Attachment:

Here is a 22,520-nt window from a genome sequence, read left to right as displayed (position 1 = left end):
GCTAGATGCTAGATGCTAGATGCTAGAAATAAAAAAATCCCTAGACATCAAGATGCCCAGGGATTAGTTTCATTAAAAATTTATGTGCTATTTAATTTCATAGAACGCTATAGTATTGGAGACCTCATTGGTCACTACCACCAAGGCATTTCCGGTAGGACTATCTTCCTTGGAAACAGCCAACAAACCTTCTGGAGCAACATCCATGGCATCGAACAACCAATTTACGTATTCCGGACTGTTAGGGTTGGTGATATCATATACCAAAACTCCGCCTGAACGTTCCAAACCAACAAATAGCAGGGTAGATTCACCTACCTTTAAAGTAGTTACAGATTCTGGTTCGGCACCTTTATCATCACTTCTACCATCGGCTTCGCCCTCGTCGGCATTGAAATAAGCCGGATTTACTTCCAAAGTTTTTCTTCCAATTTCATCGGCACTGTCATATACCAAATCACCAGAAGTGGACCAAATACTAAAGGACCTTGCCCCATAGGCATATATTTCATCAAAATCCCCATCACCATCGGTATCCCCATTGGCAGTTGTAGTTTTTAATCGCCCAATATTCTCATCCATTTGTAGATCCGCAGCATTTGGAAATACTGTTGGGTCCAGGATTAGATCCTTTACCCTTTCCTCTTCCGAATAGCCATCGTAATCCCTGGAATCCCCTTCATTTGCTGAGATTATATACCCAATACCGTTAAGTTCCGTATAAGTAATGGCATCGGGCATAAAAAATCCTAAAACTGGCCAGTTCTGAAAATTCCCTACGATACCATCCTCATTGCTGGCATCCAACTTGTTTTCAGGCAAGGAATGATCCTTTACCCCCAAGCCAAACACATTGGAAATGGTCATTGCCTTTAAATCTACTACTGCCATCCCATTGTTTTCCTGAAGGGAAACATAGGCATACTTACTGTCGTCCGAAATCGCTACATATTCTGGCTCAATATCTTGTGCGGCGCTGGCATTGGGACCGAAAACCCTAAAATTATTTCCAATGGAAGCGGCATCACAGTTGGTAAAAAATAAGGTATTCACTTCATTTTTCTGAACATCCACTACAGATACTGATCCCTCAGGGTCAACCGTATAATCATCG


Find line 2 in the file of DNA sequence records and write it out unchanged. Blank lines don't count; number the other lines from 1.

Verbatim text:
GCTAGATGCTAGATGCTAGATGCTAGAAATAAAAAAATCCCTAGACATCAAGATGCCCAGGGATTAGTTTCATTAAAAATTTATGTGCTATTTAATTTCATAGAACGCTATAGTATTGGAGACCTCATTGGTCACTACCACCAAGGCATTTCCGGTAGGACTATCTTCCTTGGAAACAGCCAACAAACCTTCTGGAGCAACATCCATGGCATCGAACAACCAATTTACGTATTCCGGACTGTTAGGGTTGGTGATATCATATACCAAAACTCCGCCTGAACGTTCCAAACCAACAAATAGCAGGGTAGATTCACCTACCTTTAAAGTAGTTACAGATTCTGGTTCGGCACCTTTATCATCACTTCTACCATCGGCTTCGCCCTCGTCGGCATTGAAATAAGCCGGATTTACTTCCAAAGTTTTTCTTCCAATTTCATCGGCACTGTCATATACCAAATCACCAGAAGTGGACCAAATACTAAAGGACCTTGCCCCATAGGCATATATTTCATCAAAATCCCCATCACCATCGGTATCCCCATTGGCAGTTGTAGTTTTTAATCGCCCAATATTCTCATCCATTTGTAGATCCGCAGCATTTGGAAATACTGTTGGGTCCAGGATTAGATCCTTTACCCTTTCCTCTTCCGAATAGCCATCGTAATCCCTGGAATCCCCTTCATTTGCTGAGATTATATACCCAATACCGTTAAGTTCCGTATAAGTAATGGCATCGGGCATAAAAAATCCTAAAACTGGCCAGTTCTGAAAATTCCCTACGATACCATCCTCATTGCTGGCATCCAACTTGTTTTCAGGCAAGGAATGATCCTTTACCCCCAAGCCAAACACATTGGAAATGGTCATTGCCTTTAAATCTACTACTGCCATCCCATTGTTTTCCTGAAGGGAAACATAGGCATACTTACTGTCGTCCGAAATCGCTACATATTCTGGCTCAATATCTTGTGCGGCGCTGGCATTGGGACCGAAAACCCTAAAATTATTTCCAATGGAAGCGGCATCACAGTTGGTAAAAAATAAGGTATTCACTTCATTTTTCTGAACATCCACTACAGATACTGATCCCTCAGGGTCAACCGTATAATCATCG